Dave Laslow stood in the middle of a warehouse Dec. 16 and watched as a dream 26 years in the making unfolded.

Dave Laslow stood in the middle of a warehouse Dec. 16 and watched as a dream 26 years in the making unfolded.

"I never envisioned the level we're at right now," he said. "It's amazing. It's so, so good."

What is "so good" is the annual Christmas event in Union County called the Care Train.

Laslow started collecting toys in a box set up in the corner of his Burger King restaurant in 1987. He wanted to do something nice for children in need at Christmas, he said.

"The first couple of years I remember delivering gifts on Christmas Eve," said Laslow.

Now the process is much more sophisticated. The Care Train team is made up of 18 people with an executive director to spearhead the efforts. The board collects items for the annual Care Train auction, toys for families, and monetary donations throughout the year. On Dec. 8, the Care Train's annual auction brought in $152,000.

"We raised $150,000 and we wrote a check to Kroger for $131,000 (for gift cards)," said Laslow.

On Dec. 16, families came to Dutch Mill Greenhouse to pick up the gifts and cards.

Laslow said he was delighted to watch what happened when the gift cards were opened by the people he is trying to help.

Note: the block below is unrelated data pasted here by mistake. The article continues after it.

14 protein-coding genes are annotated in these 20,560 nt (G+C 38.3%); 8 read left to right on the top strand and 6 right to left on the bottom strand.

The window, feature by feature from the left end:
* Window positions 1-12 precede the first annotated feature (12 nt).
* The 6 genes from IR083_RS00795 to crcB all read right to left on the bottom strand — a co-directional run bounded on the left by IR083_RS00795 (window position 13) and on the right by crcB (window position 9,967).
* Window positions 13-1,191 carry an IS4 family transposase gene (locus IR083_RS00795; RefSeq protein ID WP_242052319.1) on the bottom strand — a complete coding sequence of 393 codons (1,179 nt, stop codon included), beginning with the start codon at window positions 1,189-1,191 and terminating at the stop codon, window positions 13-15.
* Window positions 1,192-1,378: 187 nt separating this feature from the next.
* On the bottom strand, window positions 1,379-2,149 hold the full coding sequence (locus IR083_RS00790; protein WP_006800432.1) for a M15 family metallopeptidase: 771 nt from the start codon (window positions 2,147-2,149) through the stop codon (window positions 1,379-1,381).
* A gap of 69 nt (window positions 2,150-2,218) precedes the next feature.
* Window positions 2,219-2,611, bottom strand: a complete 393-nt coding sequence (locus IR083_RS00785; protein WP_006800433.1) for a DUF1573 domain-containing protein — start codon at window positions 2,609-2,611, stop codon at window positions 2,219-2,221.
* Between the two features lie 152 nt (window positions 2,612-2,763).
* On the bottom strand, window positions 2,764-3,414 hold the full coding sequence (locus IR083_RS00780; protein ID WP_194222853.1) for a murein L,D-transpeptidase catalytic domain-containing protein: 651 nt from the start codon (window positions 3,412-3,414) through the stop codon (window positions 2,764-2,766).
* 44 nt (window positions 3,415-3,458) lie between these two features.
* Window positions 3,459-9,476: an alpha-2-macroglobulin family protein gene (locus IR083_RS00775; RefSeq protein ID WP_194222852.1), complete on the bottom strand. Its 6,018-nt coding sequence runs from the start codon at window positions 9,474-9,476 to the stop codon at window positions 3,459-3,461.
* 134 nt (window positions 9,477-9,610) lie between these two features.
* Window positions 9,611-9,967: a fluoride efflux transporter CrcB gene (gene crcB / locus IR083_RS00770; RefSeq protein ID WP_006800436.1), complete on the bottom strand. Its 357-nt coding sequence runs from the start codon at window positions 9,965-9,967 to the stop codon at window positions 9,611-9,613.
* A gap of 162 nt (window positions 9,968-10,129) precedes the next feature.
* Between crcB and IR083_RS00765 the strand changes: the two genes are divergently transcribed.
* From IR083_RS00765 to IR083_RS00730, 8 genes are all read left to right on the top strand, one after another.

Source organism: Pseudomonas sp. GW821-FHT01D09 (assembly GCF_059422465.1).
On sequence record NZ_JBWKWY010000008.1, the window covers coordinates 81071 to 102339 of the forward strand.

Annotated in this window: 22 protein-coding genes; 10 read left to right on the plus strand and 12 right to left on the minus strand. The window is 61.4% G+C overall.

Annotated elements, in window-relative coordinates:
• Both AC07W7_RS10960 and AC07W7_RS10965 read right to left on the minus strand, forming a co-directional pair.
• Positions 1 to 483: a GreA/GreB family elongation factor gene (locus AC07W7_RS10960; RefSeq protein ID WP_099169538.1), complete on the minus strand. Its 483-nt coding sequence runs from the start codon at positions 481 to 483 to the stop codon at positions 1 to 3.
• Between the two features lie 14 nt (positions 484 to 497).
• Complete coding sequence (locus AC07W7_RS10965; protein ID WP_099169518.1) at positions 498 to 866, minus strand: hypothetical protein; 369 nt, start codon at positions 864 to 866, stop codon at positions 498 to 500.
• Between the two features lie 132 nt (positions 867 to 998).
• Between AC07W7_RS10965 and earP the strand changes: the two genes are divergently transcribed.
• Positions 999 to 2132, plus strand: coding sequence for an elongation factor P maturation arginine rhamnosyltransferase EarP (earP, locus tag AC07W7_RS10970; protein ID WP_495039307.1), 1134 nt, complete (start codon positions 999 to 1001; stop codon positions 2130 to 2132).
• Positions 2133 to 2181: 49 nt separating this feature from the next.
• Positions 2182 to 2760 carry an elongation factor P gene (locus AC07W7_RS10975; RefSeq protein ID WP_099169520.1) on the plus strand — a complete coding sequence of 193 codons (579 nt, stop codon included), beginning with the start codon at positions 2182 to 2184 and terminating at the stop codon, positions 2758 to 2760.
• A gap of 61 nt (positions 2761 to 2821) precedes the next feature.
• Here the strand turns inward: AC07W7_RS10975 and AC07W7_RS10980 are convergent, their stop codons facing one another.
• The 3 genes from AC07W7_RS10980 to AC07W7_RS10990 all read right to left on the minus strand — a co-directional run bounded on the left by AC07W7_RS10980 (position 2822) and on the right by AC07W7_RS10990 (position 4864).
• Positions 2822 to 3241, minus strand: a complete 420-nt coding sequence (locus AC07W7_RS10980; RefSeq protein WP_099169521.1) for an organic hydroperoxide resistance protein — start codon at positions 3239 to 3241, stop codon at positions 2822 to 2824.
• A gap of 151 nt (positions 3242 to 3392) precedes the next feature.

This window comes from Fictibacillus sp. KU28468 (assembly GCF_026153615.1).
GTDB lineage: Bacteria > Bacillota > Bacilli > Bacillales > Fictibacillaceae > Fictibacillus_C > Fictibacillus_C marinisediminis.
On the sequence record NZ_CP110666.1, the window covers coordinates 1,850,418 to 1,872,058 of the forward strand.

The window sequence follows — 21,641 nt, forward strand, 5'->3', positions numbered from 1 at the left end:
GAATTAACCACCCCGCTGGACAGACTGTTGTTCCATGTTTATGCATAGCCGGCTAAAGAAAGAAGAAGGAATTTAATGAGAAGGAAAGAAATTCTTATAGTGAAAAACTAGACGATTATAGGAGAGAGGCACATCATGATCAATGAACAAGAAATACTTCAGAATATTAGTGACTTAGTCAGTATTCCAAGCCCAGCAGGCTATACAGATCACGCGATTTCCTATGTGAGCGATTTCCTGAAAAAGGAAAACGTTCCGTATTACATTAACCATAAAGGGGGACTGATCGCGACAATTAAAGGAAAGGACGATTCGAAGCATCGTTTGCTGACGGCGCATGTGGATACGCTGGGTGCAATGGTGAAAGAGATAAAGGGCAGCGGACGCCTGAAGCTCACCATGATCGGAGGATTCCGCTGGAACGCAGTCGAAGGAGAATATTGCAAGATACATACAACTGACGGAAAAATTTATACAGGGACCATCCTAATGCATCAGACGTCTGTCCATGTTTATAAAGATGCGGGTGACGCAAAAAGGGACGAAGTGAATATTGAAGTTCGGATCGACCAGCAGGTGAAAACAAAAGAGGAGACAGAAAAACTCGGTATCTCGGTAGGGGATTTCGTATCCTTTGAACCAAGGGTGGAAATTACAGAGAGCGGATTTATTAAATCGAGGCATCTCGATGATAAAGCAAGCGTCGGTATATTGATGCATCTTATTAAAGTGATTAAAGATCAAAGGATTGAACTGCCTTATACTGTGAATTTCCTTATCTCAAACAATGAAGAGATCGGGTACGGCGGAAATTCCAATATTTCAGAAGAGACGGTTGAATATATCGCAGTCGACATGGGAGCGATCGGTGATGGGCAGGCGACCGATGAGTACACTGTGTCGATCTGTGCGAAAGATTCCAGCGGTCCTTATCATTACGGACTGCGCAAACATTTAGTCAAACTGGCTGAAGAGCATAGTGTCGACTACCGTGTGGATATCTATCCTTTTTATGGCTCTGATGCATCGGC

"We just had a story this morning where a lady was crying; she got a $150 gift card and she didn't know what to do. She said she didn't know what to do with that much money," said Laslow. "Those are the ones you remember, and those are endless after doing it for 26 years."

The process starts early in the fall, when families in need fill out an application that is submitted to Union County Job and Family Services, which determines applicants' eligibility. Then the application goes to the Care Train organization, where adoptees are organized to help supply gifts for those families.

Now, Laslow hopes to use the Care Train to pursue another avenue to help those in need.

Care Train is teaming up with another group to supply prom dresses to girls who otherwise could not buy them.

"If we can make a 17- or 18-year-old girl feel special, that's something we want to do," said Laslow. "We'll be discreet just like we are in everything else. And if we can make a woman's life better, we're going to do it."

Jim Cesa, Union County Care Train Distribution chairman, said the spirit of giving is great in Union County. He sees the desire firsthand when volunteers show up on distribution day to help get toys and gift cards to the right people.

"There are all these people that want to help distribute and they just show up," he said, "because they have that feeling of they want to give back to the community. They're here every year – and every year I get more volunteers here to help us out. Volunteerism is strong in this community.

"One of the things we've done is make a difference in people's lives. I think what's important to me is that at this time of year, that we're able to help," said Cesa.

Laslow has heard and seen a lot on the Care Train over the years, but the stories he likes the most are of people paying it forward, he said.

"When they came here years ago to be a recipient and they come here now to help, those are the good stories," he said. "They're back on their feet. We were there for them and they want to be here for others now."